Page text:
Please note that when you use the remove (rm)command files cannot be recovered.
iv. A more practical approach is to use the move (mv) command:
mv /Users/$HOME/Library/Caches/com.apple.Safari/Cache.db ~/.Trash/
This will move the file to your user's ($HOME) trash. From there it is still recoverable until you empty the trash.
Safari will create a new Cache. DB file automatically when you open a new webpage.
v. Open a new webpage or restart Safari and recheck disk usage:
du -h /Users/$HOME/Library/Caches/com.apple.Safari/Cache.db
Google’s Chrome is undoubtedly one of the most popular web browsers due to its speed and sheer range of options.
i. Open Chrome and then go to the “Chrome” menu
ii. Select “Clear Browsing Data” from the menu drop-down list
iii. At the “Clear browsing data” screen in Chrome, choose what web data and caches you wish to clear; select if you want to clear only ‘’cached images and files’’ then select only that option and nothing else.
iv. You should choose the time period to delete from: (Select “the beginning of time” if you wish to delete all data from all periods of Chrome usage)
v. Finally, reload the website.
Mozilla seem to have done a very good job as their ‘’Firefox’’ browser is apparently an even more popular browser than Chrome for some people. Well, different strokes for different folks as the saying goes.
i. In the main menu of the Firefox browser select "History" and then select “Clear Recent History..." from the submenu-item
ii. A popup shall open in the drop-down menu and you can choose the time range you want to delete the cache.
iii. To delete all cache data, select "Everything" from the drop-down menu.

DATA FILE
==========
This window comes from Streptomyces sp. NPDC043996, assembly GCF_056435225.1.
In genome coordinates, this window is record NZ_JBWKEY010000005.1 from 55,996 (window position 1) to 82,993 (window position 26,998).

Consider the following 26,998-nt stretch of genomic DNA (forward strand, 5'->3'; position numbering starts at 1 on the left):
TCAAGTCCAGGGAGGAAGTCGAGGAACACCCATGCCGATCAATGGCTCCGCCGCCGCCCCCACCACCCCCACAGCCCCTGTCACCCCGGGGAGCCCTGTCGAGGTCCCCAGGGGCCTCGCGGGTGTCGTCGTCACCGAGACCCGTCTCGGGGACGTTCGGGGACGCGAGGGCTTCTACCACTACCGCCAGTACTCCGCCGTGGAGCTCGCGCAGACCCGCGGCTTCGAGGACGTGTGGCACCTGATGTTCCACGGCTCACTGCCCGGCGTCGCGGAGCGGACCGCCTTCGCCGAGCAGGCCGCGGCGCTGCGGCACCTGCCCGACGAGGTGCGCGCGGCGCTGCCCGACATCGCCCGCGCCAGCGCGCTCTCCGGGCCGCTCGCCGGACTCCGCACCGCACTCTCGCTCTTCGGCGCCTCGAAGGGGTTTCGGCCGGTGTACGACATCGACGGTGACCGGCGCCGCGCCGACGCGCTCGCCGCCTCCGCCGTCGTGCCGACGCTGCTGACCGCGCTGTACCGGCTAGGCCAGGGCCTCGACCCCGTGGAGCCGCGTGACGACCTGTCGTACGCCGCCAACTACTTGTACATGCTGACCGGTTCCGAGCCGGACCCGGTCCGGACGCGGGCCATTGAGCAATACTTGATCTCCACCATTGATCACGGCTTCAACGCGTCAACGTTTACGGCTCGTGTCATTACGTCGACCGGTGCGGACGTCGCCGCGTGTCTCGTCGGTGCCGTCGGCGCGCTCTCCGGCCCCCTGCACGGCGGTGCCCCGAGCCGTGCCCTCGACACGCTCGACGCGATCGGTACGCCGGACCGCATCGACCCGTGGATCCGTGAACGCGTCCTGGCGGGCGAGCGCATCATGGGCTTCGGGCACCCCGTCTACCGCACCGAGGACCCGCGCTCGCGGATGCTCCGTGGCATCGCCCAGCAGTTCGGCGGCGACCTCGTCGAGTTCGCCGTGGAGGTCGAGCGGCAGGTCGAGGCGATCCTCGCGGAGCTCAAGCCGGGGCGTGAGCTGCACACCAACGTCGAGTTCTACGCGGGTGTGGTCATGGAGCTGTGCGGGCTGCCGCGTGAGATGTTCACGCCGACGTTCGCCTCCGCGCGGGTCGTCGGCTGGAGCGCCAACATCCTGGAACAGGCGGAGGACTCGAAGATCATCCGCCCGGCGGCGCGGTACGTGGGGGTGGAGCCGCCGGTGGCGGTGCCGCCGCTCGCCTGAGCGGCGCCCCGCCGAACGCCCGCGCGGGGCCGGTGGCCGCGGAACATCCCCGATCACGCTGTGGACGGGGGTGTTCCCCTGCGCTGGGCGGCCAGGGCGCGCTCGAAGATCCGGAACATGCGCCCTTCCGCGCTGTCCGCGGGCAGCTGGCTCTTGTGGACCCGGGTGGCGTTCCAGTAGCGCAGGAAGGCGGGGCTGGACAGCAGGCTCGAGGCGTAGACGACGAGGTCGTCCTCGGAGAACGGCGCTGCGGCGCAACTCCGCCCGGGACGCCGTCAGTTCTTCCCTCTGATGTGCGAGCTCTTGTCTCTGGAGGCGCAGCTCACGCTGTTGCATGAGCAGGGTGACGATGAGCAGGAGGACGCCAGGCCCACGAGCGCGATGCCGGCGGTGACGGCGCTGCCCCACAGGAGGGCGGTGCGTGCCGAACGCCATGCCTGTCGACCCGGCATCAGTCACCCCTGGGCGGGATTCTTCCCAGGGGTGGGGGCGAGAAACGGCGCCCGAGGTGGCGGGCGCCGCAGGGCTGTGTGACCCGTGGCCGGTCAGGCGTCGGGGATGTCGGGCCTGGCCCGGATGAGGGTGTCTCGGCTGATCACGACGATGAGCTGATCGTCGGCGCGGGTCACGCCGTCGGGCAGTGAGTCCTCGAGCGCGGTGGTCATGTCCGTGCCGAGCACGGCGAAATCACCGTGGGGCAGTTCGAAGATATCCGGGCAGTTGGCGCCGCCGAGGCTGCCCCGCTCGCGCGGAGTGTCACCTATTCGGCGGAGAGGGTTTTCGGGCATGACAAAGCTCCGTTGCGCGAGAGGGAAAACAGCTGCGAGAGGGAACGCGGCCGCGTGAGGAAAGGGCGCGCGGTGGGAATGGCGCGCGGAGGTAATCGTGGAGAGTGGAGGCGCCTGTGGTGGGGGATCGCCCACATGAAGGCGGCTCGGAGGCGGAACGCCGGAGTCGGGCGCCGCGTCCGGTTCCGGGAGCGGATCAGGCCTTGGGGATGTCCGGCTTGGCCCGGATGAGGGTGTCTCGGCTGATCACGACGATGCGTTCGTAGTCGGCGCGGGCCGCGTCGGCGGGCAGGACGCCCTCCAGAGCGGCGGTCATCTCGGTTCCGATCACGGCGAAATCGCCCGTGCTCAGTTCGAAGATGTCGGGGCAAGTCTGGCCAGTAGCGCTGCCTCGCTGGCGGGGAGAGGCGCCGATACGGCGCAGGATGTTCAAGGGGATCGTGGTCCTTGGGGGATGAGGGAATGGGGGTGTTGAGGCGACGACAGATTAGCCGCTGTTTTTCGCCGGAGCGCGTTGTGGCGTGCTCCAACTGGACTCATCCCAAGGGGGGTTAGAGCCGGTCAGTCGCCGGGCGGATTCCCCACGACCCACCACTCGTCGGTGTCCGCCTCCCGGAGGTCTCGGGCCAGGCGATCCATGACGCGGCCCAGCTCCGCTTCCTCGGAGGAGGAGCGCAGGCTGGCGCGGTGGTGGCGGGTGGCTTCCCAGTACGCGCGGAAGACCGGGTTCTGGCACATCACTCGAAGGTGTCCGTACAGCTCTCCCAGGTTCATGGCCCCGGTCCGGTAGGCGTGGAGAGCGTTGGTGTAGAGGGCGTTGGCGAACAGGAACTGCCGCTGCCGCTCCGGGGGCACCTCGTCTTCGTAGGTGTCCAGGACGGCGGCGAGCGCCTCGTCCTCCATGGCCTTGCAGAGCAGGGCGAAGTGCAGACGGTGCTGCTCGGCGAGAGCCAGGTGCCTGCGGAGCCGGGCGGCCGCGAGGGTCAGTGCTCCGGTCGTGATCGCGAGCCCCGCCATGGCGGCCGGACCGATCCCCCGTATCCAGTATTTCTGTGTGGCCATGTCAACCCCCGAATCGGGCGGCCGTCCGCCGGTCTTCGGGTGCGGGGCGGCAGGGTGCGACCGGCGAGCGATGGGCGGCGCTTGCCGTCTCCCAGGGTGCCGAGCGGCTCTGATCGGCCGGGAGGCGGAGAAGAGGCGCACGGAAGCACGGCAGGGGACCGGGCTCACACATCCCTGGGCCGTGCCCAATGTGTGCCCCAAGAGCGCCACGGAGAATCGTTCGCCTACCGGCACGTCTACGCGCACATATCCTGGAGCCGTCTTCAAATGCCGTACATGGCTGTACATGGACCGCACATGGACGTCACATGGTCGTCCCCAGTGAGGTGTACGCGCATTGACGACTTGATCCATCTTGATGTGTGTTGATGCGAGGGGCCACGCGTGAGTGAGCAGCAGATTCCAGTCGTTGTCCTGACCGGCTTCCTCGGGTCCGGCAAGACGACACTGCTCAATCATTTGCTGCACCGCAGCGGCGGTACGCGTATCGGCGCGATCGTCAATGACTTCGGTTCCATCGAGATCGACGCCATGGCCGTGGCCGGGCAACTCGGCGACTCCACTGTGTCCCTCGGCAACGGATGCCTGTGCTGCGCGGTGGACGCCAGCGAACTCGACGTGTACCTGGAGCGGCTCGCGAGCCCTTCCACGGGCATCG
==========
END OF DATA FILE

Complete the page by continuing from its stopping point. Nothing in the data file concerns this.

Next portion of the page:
iv. You can then click on the arrow next to "Details" to show the different options for which data should be deleted. If you want to delete only the cache, then check only the checkbox next to "Cache".
v. Click the button "Clear now” and your cache shall be deleted.
vi. Reload the site after that.
You don’t spend a fortune on a supercar and expect it to sluggishly lumber on when you push down the gas pedal, Oh! No! you expect it zoom off like a thunderbolt. Well, you see, nobody buys a Mac just for the looks…….it is much more than that, it is also about speed and efficiency.
With caches piling up and taking up ever more valuable space, even a hulking Mac begins to falter. It is prudent to clean caches in your Mac periodically to avoid unnecessary files taking up valuable space.
Although, this should be done only when necessary because as the saying goes…. ‘’If it isn’t broken, don’t fix it’’.
i. Press the keys [shift] + [cmd] + [del].
ii. When a new browser tab with a popup window opens. select the period you want to delete the cache.
iii. Enable the checkbox "Cached images and files".
iv. Click on the button "Clear Browsing data" and reload the website.
i. Simply install and launch ‘’Recoverit’’,
ii. Select the drive you lost your data.
iii. Scan the selected location
iv. Preview the files and click on ‘’Recover’’ to get deleted files.